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June 14, 2010

Summer Storm

During the past couple weeks, we've had our fair share of rain and storms.  It's the kind of weather I like--sullen and moody to downright dangerous. 

I went through a phase in my childhood where thunderstorms terrified me.  The summer I turned twelve, lightning strikes burned two homes in our tiny town.  One house had roof damage and fried electronics.  The other was completely destroyed.  It belonged to a family with kids my age, and one of the girls had brought her kitten to the pet show a week before.  The kitten was in the house when it burned.  I remember it as a Siamese or Himalayan--a squriming, mewling puff of white and gray fur with a pink ribbon around its neck.  I felt sick when I thought of it trapped in that burning house; when I imagined how that girl felt.

Every time it stormed that summer, I'd pack up the things most important to me in a hot pink tote bag, which I kept at my side--ready to evacuate if the lightning struck.  My mom tried to convince me the watertower in the vacant lot next door was a giant lightning rod that would keep us safe, but still I prepared for the worst.  I would keep an eye on our pets.  We had a cat and three dogs in the house at that time.  I figured the dogs would be simple enough to save, but the cat might give me problems.  Cats disappear; they don't always come when you call; they claw you to shreds when they're scared.

For a summer or two the fear lingered.  I was never a clinging, crying mess during storms.  I was simply ready, with my eyes on the sky or the weather radar; my wordly possessions (which amounted to tennis rackets and notebooks of writing) at hand; and my cat locked out of the bedrooms.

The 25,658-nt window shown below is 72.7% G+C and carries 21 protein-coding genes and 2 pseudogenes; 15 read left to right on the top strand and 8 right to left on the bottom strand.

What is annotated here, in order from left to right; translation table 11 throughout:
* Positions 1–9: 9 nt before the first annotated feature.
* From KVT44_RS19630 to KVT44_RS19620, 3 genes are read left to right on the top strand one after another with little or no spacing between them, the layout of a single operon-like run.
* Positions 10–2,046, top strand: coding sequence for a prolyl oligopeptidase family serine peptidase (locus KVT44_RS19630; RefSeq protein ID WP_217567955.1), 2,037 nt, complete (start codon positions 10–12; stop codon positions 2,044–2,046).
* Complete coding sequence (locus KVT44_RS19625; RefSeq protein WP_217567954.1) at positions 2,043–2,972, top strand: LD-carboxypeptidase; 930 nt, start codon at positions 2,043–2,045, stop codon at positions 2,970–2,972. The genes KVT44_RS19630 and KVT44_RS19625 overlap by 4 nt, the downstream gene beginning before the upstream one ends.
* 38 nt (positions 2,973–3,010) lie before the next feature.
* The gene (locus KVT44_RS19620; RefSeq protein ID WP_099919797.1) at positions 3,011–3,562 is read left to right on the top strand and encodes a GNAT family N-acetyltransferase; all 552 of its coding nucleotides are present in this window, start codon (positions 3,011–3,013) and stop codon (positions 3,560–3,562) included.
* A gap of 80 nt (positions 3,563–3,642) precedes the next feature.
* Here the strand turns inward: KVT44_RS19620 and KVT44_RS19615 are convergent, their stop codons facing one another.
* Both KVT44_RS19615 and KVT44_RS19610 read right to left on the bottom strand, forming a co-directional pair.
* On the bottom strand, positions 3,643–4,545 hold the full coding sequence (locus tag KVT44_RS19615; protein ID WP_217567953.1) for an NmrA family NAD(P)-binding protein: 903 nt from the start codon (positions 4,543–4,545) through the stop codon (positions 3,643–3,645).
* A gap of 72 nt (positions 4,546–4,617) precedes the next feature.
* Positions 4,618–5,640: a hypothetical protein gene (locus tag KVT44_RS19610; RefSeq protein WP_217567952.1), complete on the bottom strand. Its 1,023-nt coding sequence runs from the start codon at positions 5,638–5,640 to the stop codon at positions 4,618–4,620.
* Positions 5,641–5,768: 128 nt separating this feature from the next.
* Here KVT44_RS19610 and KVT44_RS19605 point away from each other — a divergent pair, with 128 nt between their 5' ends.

Then, somehow, I outgrew my phobia.  My brother and I would play tennis in the rain until the thunder came too close.  He would drive out to the pasture or to the edge of town, and we would try to take lightning photos, which never turned out like we wanted.  The electricity in the air became a spark of life lived instead of something that would kill me.  I wonder if my brother knew how he was helping me.

It's clouding up here again, but today's supposed to be the last day of rain for a while.  What?  You don't suppose I gave up watching the weather altogether, do you?

Today write about a thunderstorm, and think about the storm in a new way.  How does the storm look from a robin's point of view?  From a farmer's?  A mother's?  A hunter's?  Play with the scene's setting.  What's the time of day?  Public setting or a private; beach or backwater; threatening or comforting?  If you like, post your creation in the comments.  I'd love to see what you come up with.

  photo by jpstanley

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